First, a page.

Quite frankly, Canadian Graham Lindsey’s acoustic Celtic TradHead, should have been called Never A Dull Moment, if one-time Faces member, ‘Maggie Mae’ solo star, (from what I have heard) decent footballer, and now old-age crooner and maker of Christmas albums, Rod Stewart, had not already copped the title for himself.
And that’s the deal here: TradHead is a vibrant collection of (mostly) self-penned instrumentals (plus one really nice vocal tune) that pulls the old stuff into an ever-expanding folk universe and orbits in close proximity to Scotland’s Shooglenifty’s brilliant Live At Selwyn Hall, Box album, which begins with the very simple words, “This is dance music.”
TradHead is dance music that scuffs the floor; it’s dance music that gazes at the stars; it’s dance music that holds a pensive moment; it’s dance music that jumps the broom; and it’s dance music that lassoes the talents of fiddle player Kristan Couture (and many others, including Ten Strings And A Goat Skin!) who colour outside the lines of GL’s own prowess on mandolin, banjo, and flute.
The first tune, ‘Leaving Goderich’, starts with (really nice) killed percussive strings and continues into a drifting suite of melodies that skates quickly over Canadian ice and dances like a really great Bruce Cockburn instrumental. ‘Skylarking’ from his Joy Will Find A Way album comes to mind. But then it pauses with a slow folky violin strut that is an interlude to a cosmic bit, which then gives way to a stately Celtic farewell. This music touches all three known dimensions, and then sends postcards home from several more.
The same is true for so many other tunes. ‘Cook’s In The Kitchen Again’ is a slow-paced and earnest promenade that recalls the very best of the acoustic (and wonderous Irish band) Horslips, circa The Tain or Drive The Cold Winter Away. ‘Vet’s Set’ is a dance step contest pairing a mandolin and fiddle against a flute and accordion. The result is a melodic and sweaty photo finish tie.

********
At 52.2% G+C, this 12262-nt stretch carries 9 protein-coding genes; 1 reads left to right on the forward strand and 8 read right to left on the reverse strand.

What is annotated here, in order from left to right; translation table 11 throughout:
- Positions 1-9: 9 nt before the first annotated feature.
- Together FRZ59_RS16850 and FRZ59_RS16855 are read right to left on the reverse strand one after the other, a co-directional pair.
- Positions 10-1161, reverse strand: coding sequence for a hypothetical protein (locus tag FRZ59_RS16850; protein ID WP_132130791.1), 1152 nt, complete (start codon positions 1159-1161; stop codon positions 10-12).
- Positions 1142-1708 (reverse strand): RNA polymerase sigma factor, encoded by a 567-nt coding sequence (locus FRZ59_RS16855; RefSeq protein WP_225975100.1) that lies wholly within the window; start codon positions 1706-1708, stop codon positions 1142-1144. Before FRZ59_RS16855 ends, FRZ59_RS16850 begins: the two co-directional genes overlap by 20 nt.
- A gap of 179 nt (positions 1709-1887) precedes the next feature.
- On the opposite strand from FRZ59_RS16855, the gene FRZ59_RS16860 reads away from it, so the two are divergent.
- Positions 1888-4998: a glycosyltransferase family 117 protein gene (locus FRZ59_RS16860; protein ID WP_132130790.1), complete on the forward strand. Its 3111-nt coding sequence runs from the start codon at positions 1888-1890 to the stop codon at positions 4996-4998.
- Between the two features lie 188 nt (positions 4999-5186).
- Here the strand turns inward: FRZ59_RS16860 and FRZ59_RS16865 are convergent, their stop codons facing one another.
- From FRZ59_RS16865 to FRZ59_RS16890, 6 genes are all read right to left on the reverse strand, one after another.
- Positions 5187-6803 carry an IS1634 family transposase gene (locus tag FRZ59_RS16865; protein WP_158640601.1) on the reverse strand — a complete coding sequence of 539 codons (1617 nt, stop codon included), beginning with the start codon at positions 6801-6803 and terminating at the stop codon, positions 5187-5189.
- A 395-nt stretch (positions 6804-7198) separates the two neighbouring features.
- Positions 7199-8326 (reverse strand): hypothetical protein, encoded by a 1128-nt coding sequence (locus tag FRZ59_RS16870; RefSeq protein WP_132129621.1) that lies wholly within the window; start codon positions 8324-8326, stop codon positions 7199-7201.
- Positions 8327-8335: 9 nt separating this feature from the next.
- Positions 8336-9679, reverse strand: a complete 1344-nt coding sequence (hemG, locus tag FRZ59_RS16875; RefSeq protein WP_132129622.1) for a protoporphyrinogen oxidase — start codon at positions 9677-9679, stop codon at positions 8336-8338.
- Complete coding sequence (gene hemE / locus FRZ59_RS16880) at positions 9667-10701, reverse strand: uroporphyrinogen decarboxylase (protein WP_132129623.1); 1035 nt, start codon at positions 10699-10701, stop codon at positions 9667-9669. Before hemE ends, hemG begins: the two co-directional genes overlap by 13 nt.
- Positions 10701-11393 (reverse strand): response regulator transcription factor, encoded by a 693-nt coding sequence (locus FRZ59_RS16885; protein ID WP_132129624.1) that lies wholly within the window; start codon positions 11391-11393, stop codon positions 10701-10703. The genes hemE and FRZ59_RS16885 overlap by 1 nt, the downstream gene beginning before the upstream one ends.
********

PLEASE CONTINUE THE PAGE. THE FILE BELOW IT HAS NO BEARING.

In a way, this album plucks its way into eternity. And credit should be given to Graham Lindsey, who has written modern tunes that can easily wear the “traditional, arranged by” tag. ‘From Away’ (which is the name of GL’s band!) floats like a nice Chieftains’ air, with a melody that scours the bones of the past. Ditto for the slow waltz of ‘Ollie’s Tune’. Ahh, ‘East West’ has a gorgeous teardrop violin that drips with pathos, while the mandolin smiles with an uplifting melody, and a cello raises a deep eyebrow to the juxtaposition that produces an (almost) classical profundity. ‘The Expedition’ is mandolin precise as it drops notes into a quiet reflective pool. ‘Two Hours/Tune For Daisy’ is textbook Celtic charm, with a banjo accent and (sort of) sounds like the traditional chestnut ‘I’ll Tell Me Ma’, made famous by The Dubliners, The Chieftains with Van Morrison, and The Rankins.
Now, ‘Wild Mountain Thyme’ is the sole vocal song. It’s a lovely after thought and stands with strong lyrical beauty among all the instrumental prowess.
But ‘Folk At Heart’ is the quintessential performance. Again, the violin dominates as the tune flows through several themes, but a guitar strums at the 3:25 minute mark for a bit, until that percussive knock (perhaps the goatskin from GL’s friends Ten Strings and a Goat Skin?) propels the tune into Celtic folk overdrive. And from there the music swirls like the endless knotted riddled design on any page of The Book of Kells.
There are three more tunes: ‘Grit’s Jig’ is slow paced (for a while) with mandolin and fiddle reflecting into each other’s mirrors during the odd country music night at the local Celtic bar. And ‘Severn Head Set’, is again, really nice “dance music”. This one really goes the way of Anglo England’s very early The Prospect Before Us Albion Band. And ‘Whiskey Soup’ simply expands the Celtic universe, and then deflates all the beauty into several final notes, like a Celtic design, that just drops into an ever-circulating riddle of my beloved Irish setter Dara, and her beloved Irish setter’s eyes.
It’s said that Galileo, when forced to recant his obvious scientific knowledge by (the dreaded) Inquisition, was heard to mutter, “Pero si muove”, which translates into “Still it moves”, which in turn, (sort of) translates into those words of Shooglenifty’s live album that simply said, “This is dance music”. And TradHead, like Galileo’s words, weaves ever spinning melodies into a very beautiful and very Celtic universe. And, by the way, there’s Never A Dull Moment to be found in the grooves of this very fine folk record.
Artist’s website: https://grahamlindsey.com/